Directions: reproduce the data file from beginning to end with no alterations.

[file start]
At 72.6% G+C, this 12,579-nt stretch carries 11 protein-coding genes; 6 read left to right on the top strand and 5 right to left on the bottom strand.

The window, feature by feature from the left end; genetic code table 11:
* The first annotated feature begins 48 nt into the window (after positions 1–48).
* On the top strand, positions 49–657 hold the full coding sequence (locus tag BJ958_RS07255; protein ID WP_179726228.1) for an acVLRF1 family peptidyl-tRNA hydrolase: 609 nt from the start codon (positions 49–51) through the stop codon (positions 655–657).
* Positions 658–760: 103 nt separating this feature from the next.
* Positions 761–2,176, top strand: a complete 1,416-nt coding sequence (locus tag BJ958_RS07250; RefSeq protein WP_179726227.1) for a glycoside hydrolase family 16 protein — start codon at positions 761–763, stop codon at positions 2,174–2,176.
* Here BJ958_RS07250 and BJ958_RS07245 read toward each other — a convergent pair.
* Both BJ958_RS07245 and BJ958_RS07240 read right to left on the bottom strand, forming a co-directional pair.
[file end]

At 72.6% G+C, this 12,579-nt stretch carries 11 protein-coding genes; 6 read left to right on the top strand and 5 right to left on the bottom strand.

The window, feature by feature from the left end; genetic code table 11:
* The first annotated feature begins 48 nt into the window (after positions 1–48).
* On the top strand, positions 49–657 hold the full coding sequence (locus tag BJ958_RS07255; protein ID WP_179726228.1) for an acVLRF1 family peptidyl-tRNA hydrolase: 609 nt from the start codon (positions 49–51) through the stop codon (positions 655–657).
* Positions 658–760: 103 nt separating this feature from the next.
* Positions 761–2,176, top strand: a complete 1,416-nt coding sequence (locus tag BJ958_RS07250; RefSeq protein WP_179726227.1) for a glycoside hydrolase family 16 protein — start codon at positions 761–763, stop codon at positions 2,174–2,176.
* Here BJ958_RS07250 and BJ958_RS07245 read toward each other — a convergent pair.
* Both BJ958_RS07245 and BJ958_RS07240 read right to left on the bottom strand, forming a co-directional pair.